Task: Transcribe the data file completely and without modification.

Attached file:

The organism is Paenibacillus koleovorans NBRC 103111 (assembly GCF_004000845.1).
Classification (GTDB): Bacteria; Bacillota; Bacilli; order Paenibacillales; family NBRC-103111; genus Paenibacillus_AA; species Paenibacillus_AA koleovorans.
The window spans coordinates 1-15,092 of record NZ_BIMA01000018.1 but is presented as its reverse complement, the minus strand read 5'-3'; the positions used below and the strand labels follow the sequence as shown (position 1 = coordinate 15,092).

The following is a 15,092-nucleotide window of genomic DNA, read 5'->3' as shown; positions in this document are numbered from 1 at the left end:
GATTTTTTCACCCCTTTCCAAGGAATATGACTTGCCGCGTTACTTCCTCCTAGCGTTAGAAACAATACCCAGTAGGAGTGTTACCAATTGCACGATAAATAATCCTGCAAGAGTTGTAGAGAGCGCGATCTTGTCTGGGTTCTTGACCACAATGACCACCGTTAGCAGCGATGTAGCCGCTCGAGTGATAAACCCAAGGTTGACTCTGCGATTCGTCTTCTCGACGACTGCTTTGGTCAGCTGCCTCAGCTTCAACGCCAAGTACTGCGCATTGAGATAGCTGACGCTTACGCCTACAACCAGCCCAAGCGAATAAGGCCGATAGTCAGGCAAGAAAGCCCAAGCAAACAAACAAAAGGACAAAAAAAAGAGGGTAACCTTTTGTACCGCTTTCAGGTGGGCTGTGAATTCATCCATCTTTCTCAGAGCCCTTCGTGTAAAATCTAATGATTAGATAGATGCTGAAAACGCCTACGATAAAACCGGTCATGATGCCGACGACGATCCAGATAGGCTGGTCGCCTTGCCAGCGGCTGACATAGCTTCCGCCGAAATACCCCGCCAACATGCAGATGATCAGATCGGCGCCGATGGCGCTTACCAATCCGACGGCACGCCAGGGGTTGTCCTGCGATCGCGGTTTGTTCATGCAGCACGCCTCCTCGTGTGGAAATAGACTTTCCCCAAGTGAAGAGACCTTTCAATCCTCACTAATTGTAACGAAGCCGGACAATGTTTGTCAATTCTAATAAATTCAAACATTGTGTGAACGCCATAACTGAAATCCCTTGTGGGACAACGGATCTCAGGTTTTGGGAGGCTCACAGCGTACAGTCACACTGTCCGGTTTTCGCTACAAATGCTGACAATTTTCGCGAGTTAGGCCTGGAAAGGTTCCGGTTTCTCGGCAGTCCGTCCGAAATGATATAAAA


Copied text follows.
The organism is Paenibacillus koleovorans NBRC 103111 (assembly GCF_004000845.1).
Classification (GTDB): Bacteria; Bacillota; Bacilli; order Paenibacillales; family NBRC-103111; genus Paenibacillus_AA; species Paenibacillus_AA koleovorans.
The window spans coordinates 1-15,092 of record NZ_BIMA01000018.1 but is presented as its reverse complement, the minus strand read 5'-3'; the positions used below and the strand labels follow the sequence as shown (position 1 = coordinate 15,092).

The following is a 15,092-nucleotide window of genomic DNA, read 5'->3' as shown; positions in this document are numbered from 1 at the left end:
GATTTTTTCACCCCTTTCCAAGGAATATGACTTGCCGCGTTACTTCCTCCTAGCGTTAGAAACAATACCCAGTAGGAGTGTTACCAATTGCACGATAAATAATCCTGCAAGAGTTGTAGAGAGCGCGATCTTGTCTGGGTTCTTGACCACAATGACCACCGTTAGCAGCGATGTAGCCGCTCGAGTGATAAACCCAAGGTTGACTCTGCGATTCGTCTTCTCGACGACTGCTTTGGTCAGCTGCCTCAGCTTCAACGCCAAGTACTGCGCATTGAGATAGCTGACGCTTACGCCTACAACCAGCCCAAGCGAATAAGGCCGATAGTCAGGCAAGAAAGCCCAAGCAAACAAACAAAAGGACAAAAAAAAGAGGGTAACCTTTTGTACCGCTTTCAGGTGGGCTGTGAATTCATCCATCTTTCTCAGAGCCCTTCGTGTAAAATCTAATGATTAGATAGATGCTGAAAACGCCTACGATAAAACCGGTCATGATGCCGACGACGATCCAGATAGGCTGGTCGCCTTGCCAGCGGCTGACATAGCTTCCGCCGAAATACCCCGCCAACATGCAGATGATCAGATCGGCGCCGATGGCGCTTACCAATCCGACGGCACGCCAGGGGTTGTCCTGCGATCGCGGTTTGTTCATGCAGCACGCCTCCTCGTGTGGAAATAGACTTTCCCCAAGTGAAGAGACCTTTCAATCCTCACTAATTGTAACGAAGCCGGACAATGTTTGTCAATTCTAATAAATTCAAACATTGTGTGAACGCCATAACTGAAATCCCTTGTGGGACAACGGATCTCAGGTTTTGGGAGGCTCACAGCGTACAGTCACACTGTCCGGTTTTCGCTACAAATGCTGACAATTTTCGCGAGTTAGGCCTGGAAAGGTTCCGGTTTCTCGGCAGTCCGTCCGAAATGATATAAAA